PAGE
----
This Week's Challenge: Chatty Baby Bib

(don't) Cry

While wandering through the Gap, you notice a hat that can broadcast your latest Facebook status. Or a scarf that displays @replies to your Twitter account, writ large in sparkling letters. Or a belt buckle that warns you when traffic becomes busy on your usual route home.

Mobile phones and tablets are only the first wave of connected devices—and our notion of what a “device” looks like is going to radically change. I find my designerly eye drawn most to wearable technology: clothing that can gather and display information, provide control to other devices or services, or otherwise remove our notion of the screen-based interface from human-computer interaction. If the current Arduino craze is any indication, our clothing can be enhanced with embedded processors, sensors, and lightweight software that communicates with cloud computers via Wi-Fi or cellular data networks.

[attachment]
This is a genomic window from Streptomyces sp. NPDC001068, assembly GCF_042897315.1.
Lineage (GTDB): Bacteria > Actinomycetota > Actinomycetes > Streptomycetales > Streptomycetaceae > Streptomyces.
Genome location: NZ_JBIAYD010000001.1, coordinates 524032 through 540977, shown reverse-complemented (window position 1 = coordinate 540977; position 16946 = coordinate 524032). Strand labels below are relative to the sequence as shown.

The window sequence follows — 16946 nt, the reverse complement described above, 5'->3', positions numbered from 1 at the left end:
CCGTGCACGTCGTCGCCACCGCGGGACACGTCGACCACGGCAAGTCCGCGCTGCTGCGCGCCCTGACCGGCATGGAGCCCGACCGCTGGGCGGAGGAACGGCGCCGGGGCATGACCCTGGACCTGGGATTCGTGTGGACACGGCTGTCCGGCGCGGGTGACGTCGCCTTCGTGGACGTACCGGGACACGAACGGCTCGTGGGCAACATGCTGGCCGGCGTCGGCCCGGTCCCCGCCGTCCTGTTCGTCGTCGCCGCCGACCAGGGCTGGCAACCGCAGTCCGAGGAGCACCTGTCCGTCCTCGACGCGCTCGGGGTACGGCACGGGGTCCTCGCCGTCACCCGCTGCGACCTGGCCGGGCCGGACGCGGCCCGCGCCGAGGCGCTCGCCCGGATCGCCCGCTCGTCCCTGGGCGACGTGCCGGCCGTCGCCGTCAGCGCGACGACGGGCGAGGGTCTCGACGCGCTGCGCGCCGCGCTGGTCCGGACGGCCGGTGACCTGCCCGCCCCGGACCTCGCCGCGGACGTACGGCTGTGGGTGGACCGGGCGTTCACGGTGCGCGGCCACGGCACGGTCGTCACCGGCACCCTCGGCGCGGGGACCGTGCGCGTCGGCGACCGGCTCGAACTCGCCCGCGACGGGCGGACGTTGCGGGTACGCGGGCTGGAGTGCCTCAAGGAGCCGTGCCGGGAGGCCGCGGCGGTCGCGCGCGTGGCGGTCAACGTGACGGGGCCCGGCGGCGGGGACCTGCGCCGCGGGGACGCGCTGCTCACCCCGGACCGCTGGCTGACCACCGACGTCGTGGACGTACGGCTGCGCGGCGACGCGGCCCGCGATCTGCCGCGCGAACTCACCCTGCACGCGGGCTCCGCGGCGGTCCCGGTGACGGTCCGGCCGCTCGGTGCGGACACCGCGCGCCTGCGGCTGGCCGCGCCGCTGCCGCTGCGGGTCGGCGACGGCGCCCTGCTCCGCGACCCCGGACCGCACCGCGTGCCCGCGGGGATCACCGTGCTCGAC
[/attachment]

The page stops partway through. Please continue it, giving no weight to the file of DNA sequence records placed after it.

How do designers create concepts that describe how to exploit these novel uses of technology? In this challenge, you’re going to try and envision how a piece of wearable tech can be used by our most demanding technology users: babies.

You’ve been hired by a technology firm that wants your help in devising a line of baby clothing that is able to monitor body heat, pulse rate, blood pressure, and other biometric information. The clothing can then change color or display information regarding what data has been collected over time.

In 60 minutes, create a 6-panel storyboard that describes a critical usage scenario for this baby clothing, being sure to clearly show the context of its use.

If you want to take it further, move from a drawn storyboard to creating a photo-real video scenario that shows a faked prototype. Or, if you have the skills, a real prototype!

Want more challenges? The first 24 pages of Creative Workshop: 80 Challenges to Sharpen Your Design Skills are available free on Scribd, as well as the full Teacher’s Guide.

The above photo is by Pedro Klein on Flickr, shared via a Creative Commons Attribution 2.0 license on Flickr.

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